Israeli Buildings Are Too Conformist
I’d always suspected it, but it wasn’t until I learned how to drive that it became official that I had zero sense of direction. North, south, east, west, maps, grids, visual layouts, I’m lost with all of them. I can only find my way around by recognizing landmarks such as parks, buildings and sometimes, a certain car if it’s always parked there. Before I go somewhere I need to head back home or somewhere familiar so I can figure out which way to go. I can’t visualize streets and their layouts to know shortcuts or which general direction to head in.
So Israel is horrible for me. What’s with the rule that every building has to look the same? What might happen if they allowed you to live somewhere that’s not made of yellow stone? And it’s not just the colors, but the architecture, every building is designed exactly the same. I have absolutely nothing to go by to figure out where I am. I get the general idea behind the rule, I agree that putting a steel and glass highrise in the Old City might ruin the atmosphere a bit, but why even in places as far away as Ramat Beit Shemesh does everything have to look the same? I know it sounds like hyperbole, but I’m literally not ready to try and go anywhere on my own yet. Baby steps, people. Baby steps.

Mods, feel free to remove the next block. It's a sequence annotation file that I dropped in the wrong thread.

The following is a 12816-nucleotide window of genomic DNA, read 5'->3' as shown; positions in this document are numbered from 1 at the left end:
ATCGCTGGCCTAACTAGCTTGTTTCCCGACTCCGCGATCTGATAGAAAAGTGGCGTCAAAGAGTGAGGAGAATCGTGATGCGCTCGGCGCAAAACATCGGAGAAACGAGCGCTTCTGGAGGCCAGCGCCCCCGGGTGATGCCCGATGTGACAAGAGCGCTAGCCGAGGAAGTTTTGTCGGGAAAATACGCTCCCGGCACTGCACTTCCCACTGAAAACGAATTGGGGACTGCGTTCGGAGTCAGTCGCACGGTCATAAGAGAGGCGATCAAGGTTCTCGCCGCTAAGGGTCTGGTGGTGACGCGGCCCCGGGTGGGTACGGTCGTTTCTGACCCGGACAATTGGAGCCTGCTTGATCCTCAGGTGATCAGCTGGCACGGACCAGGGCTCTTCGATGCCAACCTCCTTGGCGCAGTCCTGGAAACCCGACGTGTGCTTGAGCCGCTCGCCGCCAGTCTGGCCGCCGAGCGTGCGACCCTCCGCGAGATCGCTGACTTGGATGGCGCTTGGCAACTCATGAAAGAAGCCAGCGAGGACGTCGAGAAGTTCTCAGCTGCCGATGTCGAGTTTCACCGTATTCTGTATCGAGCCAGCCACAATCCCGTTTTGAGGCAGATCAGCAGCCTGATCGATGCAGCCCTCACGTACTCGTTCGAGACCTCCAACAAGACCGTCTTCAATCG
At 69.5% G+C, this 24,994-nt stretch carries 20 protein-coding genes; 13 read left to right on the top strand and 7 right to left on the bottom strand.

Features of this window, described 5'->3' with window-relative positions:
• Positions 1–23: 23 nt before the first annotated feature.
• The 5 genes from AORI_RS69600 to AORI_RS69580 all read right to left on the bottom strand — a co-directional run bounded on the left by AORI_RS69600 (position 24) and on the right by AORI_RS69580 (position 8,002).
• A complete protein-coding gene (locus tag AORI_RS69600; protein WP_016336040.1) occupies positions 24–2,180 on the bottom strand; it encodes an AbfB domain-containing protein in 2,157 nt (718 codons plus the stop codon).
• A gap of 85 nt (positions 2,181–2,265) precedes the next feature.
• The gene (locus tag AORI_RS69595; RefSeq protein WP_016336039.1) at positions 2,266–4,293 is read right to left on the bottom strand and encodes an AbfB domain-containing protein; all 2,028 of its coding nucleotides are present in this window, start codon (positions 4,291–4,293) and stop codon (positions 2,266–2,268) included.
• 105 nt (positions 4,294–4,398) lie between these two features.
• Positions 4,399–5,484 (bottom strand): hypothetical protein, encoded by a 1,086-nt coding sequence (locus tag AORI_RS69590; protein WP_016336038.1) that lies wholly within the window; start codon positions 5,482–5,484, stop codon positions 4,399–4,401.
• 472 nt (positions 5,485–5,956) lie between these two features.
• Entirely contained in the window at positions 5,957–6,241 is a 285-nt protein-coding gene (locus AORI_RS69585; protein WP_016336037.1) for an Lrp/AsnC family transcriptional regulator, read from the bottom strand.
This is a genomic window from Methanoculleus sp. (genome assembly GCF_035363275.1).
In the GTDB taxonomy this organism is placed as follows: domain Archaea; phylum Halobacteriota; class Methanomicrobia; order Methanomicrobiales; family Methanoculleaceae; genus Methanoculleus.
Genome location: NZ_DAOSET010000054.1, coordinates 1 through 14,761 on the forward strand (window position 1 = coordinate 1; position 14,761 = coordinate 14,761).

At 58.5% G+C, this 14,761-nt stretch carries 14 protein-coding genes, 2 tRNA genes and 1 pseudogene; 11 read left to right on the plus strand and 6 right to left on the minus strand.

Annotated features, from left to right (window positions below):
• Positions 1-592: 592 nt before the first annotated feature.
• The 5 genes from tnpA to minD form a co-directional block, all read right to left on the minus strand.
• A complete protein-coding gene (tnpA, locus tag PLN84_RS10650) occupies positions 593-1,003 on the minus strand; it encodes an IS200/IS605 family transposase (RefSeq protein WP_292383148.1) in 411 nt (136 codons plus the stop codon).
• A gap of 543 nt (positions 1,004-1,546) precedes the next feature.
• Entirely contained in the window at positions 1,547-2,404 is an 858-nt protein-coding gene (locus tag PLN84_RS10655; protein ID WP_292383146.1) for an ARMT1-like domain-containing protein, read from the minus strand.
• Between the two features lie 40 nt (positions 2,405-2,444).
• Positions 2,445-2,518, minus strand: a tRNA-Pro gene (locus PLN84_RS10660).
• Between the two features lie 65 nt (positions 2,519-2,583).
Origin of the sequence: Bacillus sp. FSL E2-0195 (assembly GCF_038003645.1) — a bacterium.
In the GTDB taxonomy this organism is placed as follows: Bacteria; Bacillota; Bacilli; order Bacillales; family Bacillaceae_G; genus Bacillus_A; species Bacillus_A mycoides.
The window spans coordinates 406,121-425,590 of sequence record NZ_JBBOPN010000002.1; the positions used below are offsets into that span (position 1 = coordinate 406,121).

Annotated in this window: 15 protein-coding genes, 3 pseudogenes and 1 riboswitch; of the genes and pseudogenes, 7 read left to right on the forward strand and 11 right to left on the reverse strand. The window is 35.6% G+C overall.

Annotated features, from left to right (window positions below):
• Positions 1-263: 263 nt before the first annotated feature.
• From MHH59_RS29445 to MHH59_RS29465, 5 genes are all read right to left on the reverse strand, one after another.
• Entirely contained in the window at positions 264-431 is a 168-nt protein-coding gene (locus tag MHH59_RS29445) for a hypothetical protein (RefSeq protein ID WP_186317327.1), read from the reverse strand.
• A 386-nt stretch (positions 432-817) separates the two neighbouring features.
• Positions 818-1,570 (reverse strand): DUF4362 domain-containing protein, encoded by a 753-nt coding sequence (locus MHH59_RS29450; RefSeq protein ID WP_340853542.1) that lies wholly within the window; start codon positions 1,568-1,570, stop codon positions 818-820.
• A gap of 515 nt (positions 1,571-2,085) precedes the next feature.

Speaking of Ramat Beit Shemesh, what’s with the graffitti in the little parks? As far as I can tell, the entire population consists of young black hat families and their hyper little kids. Who exactly is going into the park to spraypaint dollar signs on the walls? And why dollar signs? A sign of the recession? The only way to get close to a dollar in Israel these days is to paint it yourself? Also, the air in Ramat Beit Shemesh smells like marijuana. I’m serious, I asked someone else if they smelled anything. They sniffed the air and said “weed”.
More to come, basically whenever I get on the internet. Sorry for the lack of polish on these posts, I’m not used to being timed. 🙂